“Agri-tech companies are also working towards Introducing latest technologies and agronomic practices to farmers.”
Another set of agri-techs is working towards reducing post-harvest losses by developing technologies for local processing, smart packaging and transport facilities which do not disadvantage small farmers. These startups are aiming to develop integrated solutions by giving farmers access to storage facilities close to the farm gate, digitising supply chains, spurring innovation in storage infrastructure, facilitating easy access to finance, and utilising differences between off- and on-season prices to increase agricultural incomes. Additionally, they are facilitating access to a network of traders, retailers and exporters willing to buy farmers’ produce at fair prices.
Making it easy for farmers
Farmers and other supply chain participants have limited access to traceability, operational visibility in real-time, standardisation in quality evaluation, wide market access, and vital business insights for improvement in the post-harvest and marketing area. These issues can be avoided, and losses throughout the value chain can be reduced, with the help of integrated AI technology and smart data analytics.
Providing hand-holding support to farmers end-to-end starting with pre-sowing good agricultural practices to post-harvest practices that will minimize losses and connecting farmers with various extensions services of the Government to boost their knowledge on better crop management; constant monitoring of crop through technology & providing timely intervention wherever required; focus on crop diversification & inter-cropping etc.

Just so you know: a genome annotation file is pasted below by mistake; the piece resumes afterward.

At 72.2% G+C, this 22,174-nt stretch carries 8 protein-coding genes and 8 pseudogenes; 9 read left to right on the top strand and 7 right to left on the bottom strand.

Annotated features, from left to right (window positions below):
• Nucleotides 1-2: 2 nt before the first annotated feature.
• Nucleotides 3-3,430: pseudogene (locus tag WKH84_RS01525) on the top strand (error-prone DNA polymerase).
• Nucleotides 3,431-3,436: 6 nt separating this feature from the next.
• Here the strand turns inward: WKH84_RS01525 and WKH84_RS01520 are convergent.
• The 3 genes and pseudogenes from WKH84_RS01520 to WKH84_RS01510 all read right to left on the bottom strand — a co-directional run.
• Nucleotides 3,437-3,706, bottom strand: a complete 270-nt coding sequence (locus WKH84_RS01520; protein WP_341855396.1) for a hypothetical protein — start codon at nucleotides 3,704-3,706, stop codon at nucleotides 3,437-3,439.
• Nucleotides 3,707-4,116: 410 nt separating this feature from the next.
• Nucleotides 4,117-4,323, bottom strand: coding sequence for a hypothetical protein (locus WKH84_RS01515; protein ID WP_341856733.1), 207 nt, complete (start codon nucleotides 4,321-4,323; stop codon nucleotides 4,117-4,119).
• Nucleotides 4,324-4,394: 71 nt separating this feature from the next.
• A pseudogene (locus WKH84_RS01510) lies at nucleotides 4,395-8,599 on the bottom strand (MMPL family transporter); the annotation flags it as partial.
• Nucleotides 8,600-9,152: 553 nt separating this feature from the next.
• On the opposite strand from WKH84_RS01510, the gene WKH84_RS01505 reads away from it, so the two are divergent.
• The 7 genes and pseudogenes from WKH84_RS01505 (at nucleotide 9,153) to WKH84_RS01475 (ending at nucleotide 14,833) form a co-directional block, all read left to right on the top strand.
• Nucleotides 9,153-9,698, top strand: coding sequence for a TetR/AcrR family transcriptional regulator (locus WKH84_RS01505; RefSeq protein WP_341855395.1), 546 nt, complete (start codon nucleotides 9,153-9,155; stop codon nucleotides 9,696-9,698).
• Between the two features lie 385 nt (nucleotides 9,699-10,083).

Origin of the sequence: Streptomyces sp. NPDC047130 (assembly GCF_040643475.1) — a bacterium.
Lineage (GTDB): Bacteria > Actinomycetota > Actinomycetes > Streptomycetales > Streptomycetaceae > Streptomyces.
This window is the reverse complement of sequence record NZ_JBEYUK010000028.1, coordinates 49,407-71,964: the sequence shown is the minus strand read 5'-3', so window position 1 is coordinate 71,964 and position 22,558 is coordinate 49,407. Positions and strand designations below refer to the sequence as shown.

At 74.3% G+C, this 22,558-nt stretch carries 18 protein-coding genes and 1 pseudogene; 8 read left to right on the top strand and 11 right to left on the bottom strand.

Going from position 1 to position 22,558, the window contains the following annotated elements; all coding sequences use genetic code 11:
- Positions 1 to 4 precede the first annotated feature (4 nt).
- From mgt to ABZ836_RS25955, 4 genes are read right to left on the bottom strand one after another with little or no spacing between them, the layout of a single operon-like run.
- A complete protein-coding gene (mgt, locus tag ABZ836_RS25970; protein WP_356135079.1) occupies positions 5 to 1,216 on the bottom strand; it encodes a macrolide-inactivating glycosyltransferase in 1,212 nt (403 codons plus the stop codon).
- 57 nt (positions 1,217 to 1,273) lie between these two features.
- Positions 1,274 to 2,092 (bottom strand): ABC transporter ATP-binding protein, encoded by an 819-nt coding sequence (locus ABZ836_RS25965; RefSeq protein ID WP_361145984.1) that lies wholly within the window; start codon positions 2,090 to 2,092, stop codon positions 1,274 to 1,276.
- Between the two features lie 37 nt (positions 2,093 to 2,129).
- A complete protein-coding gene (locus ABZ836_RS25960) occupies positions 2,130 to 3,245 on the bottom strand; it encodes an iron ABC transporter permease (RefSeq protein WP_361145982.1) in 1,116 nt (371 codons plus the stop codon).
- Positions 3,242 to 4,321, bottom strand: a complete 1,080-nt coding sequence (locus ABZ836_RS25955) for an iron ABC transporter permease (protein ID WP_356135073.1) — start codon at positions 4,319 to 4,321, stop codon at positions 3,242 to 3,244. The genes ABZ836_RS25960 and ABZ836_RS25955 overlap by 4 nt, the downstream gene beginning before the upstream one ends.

Agri-tech companies are also working towards Introducing latest technologies and agronomic practices to farmers that will help them cope with climate change. Artificial intelligence (AI) technologies are being used in the pre-harvest phase to manage crops, control pests, track soil and weather conditions, and send out fast notifications for efficient harvest management. This would help in raising productivity through greater resource optimization. Agritech are also creating and implementing AI-based solutions to address legacy problems, implement logistical solutions, forge connections between markets, digitise food quality assessment, eliminate operational complexities, expand access to agri-services, boost trade profit margins, and bring more trust and transparency along with profitability to the food value chain.
There are several agri-tech start-ups which provide a range of services from providing timely weather warnings to farmers to helping adopt newer, more tolerant varieties or more robust package of practices and developing market linkages for non-traditional crops. Some of these can assist smallholder farmers to switch to more remunerative and resilient agricultural models. What is critical is a coordinated effort – where all relevant services can be made available to the farmers in different areas.

*This article was first published in the June 2023 edition of the BioVoice eMagazine. The views expressed by the author are his own.